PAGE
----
The game was “Taboo.” The goal was to craft worded clues to get your team to guess a word- phrase under 60 seconds. It was apparent from the start that players purposely skipped or avoided categories that focused on government, biology, and geography. Instead, players preferred pop-culture facts.
But when a player attempted to get their team members to guess any of the “avoided categories,” s/he was meant with discontent and impatience. It was interesting to watch how team members made a conscious choice to lose that round then attempt a guess.
Obviously, a “wordplay“ game is not the ultimate measure of intelligence, but it revealed an educational divide among these eight friends: two college grads and six high school grads. As the game ended, the conversation turned to how the college grads “educational experiences” provided an advantage to win the game. Because it was only they that could response to non pop-culture categories.
It was evident that the high school grads were unaware that many of these word-phrases were elementary and high school level concepts. Realistically, the college grads did not do anything special, but recall information that “show be” common knowledge to most educated high school students in the United States.
As the evening commence, the college grads deflected comments about their intellectual prowess and both seem embarrassed by the attention. This fun night of games quickly turned into a serious conversation about education. Each high school grad disclosed their grievances about their K-12 experience. And, all agree that they secretly find it difficult to tell their own children the importance of a high school education. Each of them saw this time as useless.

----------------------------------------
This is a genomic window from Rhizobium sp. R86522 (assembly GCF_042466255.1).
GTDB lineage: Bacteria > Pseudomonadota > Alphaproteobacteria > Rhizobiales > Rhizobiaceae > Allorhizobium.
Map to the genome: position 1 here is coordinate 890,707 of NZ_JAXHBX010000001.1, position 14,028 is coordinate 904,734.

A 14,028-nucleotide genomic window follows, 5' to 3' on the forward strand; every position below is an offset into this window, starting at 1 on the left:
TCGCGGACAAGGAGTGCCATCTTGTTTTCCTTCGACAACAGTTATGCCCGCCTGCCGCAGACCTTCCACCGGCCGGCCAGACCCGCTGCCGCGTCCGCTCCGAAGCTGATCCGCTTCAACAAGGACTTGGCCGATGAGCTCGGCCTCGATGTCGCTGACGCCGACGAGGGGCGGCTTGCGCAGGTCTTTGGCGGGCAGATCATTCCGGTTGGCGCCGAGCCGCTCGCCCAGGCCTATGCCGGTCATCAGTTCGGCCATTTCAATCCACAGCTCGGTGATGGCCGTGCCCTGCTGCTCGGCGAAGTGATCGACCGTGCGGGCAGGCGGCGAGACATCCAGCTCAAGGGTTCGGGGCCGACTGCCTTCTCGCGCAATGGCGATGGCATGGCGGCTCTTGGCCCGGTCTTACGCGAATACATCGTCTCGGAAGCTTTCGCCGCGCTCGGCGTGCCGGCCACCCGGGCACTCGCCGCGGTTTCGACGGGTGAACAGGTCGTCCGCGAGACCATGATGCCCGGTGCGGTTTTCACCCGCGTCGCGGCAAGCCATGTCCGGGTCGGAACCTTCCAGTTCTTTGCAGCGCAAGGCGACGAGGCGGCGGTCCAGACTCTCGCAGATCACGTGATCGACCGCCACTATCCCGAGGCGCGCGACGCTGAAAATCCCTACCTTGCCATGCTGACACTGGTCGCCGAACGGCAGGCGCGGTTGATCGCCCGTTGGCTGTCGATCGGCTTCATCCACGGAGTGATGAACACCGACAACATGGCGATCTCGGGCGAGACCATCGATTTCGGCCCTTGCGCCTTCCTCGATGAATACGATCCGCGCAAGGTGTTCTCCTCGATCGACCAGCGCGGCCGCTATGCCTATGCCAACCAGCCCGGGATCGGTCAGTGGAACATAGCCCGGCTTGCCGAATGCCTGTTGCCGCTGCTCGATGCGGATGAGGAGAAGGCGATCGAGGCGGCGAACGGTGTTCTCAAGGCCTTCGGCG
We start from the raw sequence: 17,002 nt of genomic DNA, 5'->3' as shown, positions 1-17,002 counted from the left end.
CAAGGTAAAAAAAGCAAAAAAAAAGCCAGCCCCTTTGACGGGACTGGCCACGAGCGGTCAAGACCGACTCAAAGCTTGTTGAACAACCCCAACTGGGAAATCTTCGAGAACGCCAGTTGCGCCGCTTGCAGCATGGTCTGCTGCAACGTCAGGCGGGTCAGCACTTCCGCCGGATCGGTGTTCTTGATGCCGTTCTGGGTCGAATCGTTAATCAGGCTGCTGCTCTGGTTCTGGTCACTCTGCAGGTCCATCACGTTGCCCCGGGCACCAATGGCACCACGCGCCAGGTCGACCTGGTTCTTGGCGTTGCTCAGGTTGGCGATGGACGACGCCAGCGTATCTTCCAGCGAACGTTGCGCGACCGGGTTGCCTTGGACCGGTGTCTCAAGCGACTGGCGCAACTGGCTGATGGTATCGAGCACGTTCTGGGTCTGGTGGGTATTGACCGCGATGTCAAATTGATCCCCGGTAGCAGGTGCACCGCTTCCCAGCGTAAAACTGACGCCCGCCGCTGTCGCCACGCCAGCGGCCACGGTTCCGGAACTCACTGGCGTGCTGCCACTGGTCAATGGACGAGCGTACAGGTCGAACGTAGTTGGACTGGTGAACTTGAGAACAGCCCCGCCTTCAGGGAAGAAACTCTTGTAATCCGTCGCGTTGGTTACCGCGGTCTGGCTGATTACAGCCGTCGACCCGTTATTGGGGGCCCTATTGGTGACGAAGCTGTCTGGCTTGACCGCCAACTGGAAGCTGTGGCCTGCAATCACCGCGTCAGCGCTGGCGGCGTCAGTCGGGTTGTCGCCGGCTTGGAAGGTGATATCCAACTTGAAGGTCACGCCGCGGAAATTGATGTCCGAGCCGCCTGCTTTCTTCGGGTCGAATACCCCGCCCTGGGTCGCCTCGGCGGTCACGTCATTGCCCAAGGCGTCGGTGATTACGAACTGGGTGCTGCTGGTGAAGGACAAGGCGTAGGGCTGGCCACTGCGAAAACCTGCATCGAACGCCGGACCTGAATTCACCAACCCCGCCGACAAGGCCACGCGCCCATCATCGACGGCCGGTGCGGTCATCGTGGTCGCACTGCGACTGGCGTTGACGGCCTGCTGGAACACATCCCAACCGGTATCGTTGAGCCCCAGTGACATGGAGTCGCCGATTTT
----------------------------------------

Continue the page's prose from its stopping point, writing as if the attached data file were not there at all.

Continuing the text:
“I was forced to read Shakespeare and learn a lot of crap that I didn’t need. I work in a warehouse and no one has ever asked me to recite a poem. My boss only cares if I get there on time; if I can read and follow directions; and add, subtract, and multiply. That’s it”.
“My school had a secretarial classes. But the kids now days… they have to have a certificate from a college. Which is stupid because they could have learned all that secretarial stuff in high school like I did. And, now they gotta pay money for what used to be free”.
“My son is in my old high school and they are doing the same thing when I went there… and that was 35 years ago”.
“ I know that you two [college grads] believe in an education. But, not everyone got what the two of you got”.
Categories: Personal Reflections